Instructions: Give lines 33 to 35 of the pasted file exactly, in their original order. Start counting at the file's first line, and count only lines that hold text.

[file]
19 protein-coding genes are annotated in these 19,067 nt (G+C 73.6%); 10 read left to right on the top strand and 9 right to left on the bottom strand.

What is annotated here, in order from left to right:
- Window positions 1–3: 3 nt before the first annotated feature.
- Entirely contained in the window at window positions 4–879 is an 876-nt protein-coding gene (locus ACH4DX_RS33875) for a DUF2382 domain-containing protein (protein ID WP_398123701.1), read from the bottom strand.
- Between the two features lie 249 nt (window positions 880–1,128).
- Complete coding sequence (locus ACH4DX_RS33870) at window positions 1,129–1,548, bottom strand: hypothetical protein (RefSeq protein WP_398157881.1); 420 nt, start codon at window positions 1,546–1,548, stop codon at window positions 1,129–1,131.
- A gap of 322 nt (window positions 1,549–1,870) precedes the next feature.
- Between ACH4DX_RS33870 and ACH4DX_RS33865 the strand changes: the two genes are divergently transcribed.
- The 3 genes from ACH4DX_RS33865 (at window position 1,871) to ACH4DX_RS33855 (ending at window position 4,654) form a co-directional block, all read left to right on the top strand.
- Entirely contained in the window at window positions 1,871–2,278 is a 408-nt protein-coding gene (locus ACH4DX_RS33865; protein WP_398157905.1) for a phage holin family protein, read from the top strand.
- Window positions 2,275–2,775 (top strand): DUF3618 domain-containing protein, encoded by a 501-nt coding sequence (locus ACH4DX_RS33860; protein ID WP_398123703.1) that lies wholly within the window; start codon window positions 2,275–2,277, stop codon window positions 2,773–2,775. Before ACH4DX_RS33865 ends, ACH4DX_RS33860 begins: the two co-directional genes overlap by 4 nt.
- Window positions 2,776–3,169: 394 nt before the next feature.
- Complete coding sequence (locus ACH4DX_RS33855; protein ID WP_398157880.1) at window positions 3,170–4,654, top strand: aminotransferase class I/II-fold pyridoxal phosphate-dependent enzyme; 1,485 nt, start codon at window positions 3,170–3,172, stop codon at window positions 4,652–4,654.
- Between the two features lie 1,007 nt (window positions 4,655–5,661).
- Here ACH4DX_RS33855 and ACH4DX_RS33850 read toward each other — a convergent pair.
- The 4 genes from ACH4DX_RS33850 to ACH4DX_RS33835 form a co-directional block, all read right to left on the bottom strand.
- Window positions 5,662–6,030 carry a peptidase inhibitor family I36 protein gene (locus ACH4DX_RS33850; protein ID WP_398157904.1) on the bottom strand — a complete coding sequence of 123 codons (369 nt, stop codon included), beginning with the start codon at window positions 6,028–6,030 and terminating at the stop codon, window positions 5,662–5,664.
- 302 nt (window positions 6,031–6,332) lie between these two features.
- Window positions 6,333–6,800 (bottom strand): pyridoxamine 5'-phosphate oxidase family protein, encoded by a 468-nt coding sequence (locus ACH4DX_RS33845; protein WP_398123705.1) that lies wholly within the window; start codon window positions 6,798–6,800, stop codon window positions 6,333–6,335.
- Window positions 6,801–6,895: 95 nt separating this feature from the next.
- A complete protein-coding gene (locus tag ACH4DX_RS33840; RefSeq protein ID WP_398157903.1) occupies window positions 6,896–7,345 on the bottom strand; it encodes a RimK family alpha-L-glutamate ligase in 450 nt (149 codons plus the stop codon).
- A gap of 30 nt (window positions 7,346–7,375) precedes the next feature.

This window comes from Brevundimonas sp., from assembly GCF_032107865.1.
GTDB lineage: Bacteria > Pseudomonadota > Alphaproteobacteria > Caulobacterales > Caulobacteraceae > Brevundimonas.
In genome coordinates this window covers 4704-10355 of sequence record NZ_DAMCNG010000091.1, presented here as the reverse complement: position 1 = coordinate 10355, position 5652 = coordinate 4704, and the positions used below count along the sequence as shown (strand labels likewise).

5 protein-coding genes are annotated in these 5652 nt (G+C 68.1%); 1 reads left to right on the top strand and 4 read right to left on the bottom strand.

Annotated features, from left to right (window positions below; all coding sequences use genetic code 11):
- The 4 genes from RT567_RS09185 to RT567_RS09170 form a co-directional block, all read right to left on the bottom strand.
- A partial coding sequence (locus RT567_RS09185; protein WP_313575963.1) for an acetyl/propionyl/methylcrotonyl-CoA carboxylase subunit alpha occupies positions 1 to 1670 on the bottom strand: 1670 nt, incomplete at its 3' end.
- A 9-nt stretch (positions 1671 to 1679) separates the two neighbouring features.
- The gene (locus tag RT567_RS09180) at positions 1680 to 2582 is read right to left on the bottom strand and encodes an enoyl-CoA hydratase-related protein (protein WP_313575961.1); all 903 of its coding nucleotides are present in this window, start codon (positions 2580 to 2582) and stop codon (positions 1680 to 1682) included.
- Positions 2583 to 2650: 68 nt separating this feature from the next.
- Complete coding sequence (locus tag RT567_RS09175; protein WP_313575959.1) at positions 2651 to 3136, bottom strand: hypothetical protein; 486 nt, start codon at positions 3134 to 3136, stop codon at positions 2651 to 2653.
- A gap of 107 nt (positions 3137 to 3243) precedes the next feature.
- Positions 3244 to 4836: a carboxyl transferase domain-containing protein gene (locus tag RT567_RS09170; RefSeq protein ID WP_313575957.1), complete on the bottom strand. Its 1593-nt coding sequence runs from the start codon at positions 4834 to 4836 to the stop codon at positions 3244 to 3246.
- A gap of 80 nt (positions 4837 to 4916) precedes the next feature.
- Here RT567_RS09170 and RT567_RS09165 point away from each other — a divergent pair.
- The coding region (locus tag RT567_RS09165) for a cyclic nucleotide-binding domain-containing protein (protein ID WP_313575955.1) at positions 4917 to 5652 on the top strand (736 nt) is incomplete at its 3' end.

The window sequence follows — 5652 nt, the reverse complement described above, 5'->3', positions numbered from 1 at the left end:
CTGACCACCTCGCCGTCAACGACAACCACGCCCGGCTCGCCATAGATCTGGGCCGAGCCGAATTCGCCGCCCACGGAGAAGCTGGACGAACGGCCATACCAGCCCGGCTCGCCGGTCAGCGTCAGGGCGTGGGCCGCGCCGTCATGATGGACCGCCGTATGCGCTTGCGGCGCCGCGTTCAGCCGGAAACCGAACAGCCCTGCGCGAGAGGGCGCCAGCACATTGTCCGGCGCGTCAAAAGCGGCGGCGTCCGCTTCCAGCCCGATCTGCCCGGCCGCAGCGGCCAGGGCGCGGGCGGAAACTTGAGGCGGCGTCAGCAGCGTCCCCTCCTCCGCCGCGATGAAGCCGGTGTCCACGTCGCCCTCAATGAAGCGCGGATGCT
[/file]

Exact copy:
- Complete coding sequence (locus tag RT567_RS09175; protein WP_313575959.1) at positions 2651 to 3136, bottom strand: hypothetical protein; 486 nt, start codon at positions 3134 to 3136, stop codon at positions 2651 to 2653.
- A gap of 107 nt (positions 3137 to 3243) precedes the next feature.
- Positions 3244 to 4836: a carboxyl transferase domain-containing protein gene (locus tag RT567_RS09170; RefSeq protein ID WP_313575957.1), complete on the bottom strand. Its 1593-nt coding sequence runs from the start codon at positions 4834 to 4836 to the stop codon at positions 3244 to 3246.